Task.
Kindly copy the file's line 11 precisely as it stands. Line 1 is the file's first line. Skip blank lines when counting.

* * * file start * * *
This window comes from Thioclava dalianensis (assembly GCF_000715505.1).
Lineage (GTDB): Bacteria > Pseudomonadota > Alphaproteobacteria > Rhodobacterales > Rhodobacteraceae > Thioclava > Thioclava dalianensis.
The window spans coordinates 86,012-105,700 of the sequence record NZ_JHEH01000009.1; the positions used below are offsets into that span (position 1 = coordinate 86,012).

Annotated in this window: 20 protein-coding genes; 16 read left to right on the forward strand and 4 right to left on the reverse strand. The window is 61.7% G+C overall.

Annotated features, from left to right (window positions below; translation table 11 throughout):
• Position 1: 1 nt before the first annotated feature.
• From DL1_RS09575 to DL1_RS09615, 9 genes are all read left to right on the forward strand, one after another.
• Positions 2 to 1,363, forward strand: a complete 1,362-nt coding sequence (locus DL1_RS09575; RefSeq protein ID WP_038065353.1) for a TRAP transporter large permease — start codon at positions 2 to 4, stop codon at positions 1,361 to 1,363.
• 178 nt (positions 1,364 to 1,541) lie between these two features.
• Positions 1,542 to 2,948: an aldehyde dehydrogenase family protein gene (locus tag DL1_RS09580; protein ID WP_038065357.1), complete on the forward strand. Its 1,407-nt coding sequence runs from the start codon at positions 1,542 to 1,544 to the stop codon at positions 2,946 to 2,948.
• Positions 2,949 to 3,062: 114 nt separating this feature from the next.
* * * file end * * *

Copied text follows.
• Positions 2,949 to 3,062: 114 nt separating this feature from the next.